The Islay Whisky Cyclists (IWC)

An extract from the book 40 Strange Groups

There are 8 whisky distilleries on the isle of Islay: Ardbeg, Bowmore, Bruichladdich, Bunnahabhain, Caol Ila, Kilchoman, Lagavulin, and Laphroaig. The IWC holds an annual cycle race between all 8 distilleries. The public roads are shut for the day and the cyclists are only allowed to eat food once they have crossed the finishing line, though few people manage this feat and most of them don’t remember doing so.

The race begins at 8am in the capital of Islay, Bowmore. The cyclists are only allowed to drink a maximum of one pint of water during the race. Each of the distilleries is visited in alphabetical order in even-numbered years and in reverse-alphabetical order in odd-numbered years. At each stop, the cyclist must drink an eighth of a pint of whisky from that distillery before getting on their bike and wobbling off towards the next distillery, which is signposted. Cyclists can stop and wheel their bikes or even fall asleep at the side of the road for an hour, if they wish. Cyclists must finish with the bike they started with.

The race is restricted to 24 riders, who have qualified either by finishing in the top 8 in the previous year’s race or who came in the top 8 in either of the two qualifying races, the Speyside North or the Speyside South. These two qualifying races are run on the same day, one heading north and the other heading south. They visit the same 8 distilleries and things can occasionally get a bit hectic at the midway point where cyclists in both races meet. There has not been a repeat of the 1972 incident when there was a massive punch-up, started by an English cyclist who tried to look up a Glaswegian’s kilt when he was resting by the roadside.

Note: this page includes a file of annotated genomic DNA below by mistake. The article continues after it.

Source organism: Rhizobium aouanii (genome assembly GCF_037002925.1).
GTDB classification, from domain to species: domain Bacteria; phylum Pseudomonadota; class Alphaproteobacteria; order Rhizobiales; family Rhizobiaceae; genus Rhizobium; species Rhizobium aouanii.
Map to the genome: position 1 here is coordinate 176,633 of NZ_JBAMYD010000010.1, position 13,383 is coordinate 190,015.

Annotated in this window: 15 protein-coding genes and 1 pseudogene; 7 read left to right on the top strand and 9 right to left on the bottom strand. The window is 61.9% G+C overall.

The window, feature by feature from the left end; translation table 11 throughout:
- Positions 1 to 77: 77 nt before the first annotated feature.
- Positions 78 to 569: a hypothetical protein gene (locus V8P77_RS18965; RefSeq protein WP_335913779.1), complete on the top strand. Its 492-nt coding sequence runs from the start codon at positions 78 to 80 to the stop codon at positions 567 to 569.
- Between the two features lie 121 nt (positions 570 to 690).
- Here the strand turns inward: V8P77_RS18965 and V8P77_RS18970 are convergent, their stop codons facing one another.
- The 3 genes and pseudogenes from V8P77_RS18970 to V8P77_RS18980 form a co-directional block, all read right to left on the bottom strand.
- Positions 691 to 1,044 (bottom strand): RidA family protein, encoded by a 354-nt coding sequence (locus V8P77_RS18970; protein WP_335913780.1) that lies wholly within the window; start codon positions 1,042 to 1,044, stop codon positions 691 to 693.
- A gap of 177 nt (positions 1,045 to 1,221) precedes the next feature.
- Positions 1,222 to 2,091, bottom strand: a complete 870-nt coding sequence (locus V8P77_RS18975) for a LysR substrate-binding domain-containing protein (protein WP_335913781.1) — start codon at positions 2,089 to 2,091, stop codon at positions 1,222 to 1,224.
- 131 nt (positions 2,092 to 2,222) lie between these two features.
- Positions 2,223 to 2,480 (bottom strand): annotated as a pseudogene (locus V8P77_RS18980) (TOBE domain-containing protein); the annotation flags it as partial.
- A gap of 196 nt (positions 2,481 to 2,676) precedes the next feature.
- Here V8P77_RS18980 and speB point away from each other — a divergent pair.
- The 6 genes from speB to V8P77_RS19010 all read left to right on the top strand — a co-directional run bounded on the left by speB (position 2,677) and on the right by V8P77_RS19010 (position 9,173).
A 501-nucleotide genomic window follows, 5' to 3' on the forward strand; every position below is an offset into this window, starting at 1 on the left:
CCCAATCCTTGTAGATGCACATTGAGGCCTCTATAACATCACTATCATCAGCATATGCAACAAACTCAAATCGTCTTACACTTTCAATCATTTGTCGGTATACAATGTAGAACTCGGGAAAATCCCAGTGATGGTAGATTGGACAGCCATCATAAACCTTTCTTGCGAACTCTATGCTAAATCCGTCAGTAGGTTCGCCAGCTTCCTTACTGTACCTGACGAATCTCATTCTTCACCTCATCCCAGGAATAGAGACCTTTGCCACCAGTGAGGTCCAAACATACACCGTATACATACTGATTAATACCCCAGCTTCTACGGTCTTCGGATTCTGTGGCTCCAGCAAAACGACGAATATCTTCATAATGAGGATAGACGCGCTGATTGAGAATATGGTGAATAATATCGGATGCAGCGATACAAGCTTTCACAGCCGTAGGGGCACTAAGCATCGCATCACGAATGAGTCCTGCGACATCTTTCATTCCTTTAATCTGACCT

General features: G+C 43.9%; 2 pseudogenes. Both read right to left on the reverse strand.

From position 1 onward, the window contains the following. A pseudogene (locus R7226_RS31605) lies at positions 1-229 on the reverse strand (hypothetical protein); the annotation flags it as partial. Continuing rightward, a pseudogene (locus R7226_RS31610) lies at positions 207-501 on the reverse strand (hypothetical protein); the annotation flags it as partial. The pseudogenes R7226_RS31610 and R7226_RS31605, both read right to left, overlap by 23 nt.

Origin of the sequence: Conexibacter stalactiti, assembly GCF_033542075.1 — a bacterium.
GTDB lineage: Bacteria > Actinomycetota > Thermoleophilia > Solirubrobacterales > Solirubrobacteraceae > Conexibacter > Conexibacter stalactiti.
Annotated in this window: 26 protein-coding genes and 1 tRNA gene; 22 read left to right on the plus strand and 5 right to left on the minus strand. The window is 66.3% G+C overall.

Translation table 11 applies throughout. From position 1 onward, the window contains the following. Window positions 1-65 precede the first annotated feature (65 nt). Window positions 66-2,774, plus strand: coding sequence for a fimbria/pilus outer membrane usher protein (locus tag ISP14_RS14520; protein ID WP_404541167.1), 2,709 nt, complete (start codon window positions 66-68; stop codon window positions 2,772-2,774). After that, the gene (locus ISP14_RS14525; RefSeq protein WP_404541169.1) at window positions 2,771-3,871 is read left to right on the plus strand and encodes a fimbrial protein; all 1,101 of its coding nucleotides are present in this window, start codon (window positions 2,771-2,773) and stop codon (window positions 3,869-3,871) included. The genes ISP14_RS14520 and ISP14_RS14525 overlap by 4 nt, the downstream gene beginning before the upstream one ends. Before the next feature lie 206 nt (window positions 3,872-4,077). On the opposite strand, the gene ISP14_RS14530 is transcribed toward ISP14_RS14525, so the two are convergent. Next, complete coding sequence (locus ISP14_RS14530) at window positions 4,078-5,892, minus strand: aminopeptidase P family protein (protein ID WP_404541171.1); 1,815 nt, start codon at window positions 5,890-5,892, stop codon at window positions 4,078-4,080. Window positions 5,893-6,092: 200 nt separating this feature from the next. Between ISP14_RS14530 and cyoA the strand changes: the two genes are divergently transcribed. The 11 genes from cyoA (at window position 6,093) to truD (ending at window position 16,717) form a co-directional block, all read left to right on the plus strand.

Sam MacDonald, one of the founders of the IWC race, won it 5 times although these victories have always been in the alphabetic race rather than the reverse-alphabetic race. He explains it this way: “The problem is when to drink the water – when you are in the race in the alphabetic order, you know you have to drink most of the water after you leave Kilchoman as the last two whiskies are the strongest, but in the reverse race these two are first, which means drinking the water at the start of the race is probably the best bet. However, I have never finished the reverse, so mine is not the best opinion. In the reverse race I rarely reach Bowmore, let alone Ardbeg. There’s a very nice grassy bank near Bowmore and I normally collapse on to that. No one has finished the reverse race since 1997 – it’s tough.”

In instances where no one crosses the finishing line, the judges go along the course in reverse to find the 8 cyclists who will qualify for the following year’s race. Normally they are found asleep in ditches or draped over a fence looking extremely ill.  The riders are all given a pint of water to drink and an aspirin to help with the headache.



Published by Julian Worker

Julian was born in Leicester, attended school in Yorkshire, and university in Liverpool. He has been to 94 countries and territories and intends to make the 100 when travel is easier. He writes travel books, murder / mysteries and absurd fiction. His sense of humour is distilled from The Marx Brothers, Monty Python, Fawlty Towers, and Midsomer Murders. His latest book is about a Buddhist cat who tries to help his squirrel friend fly further from a children's slide.

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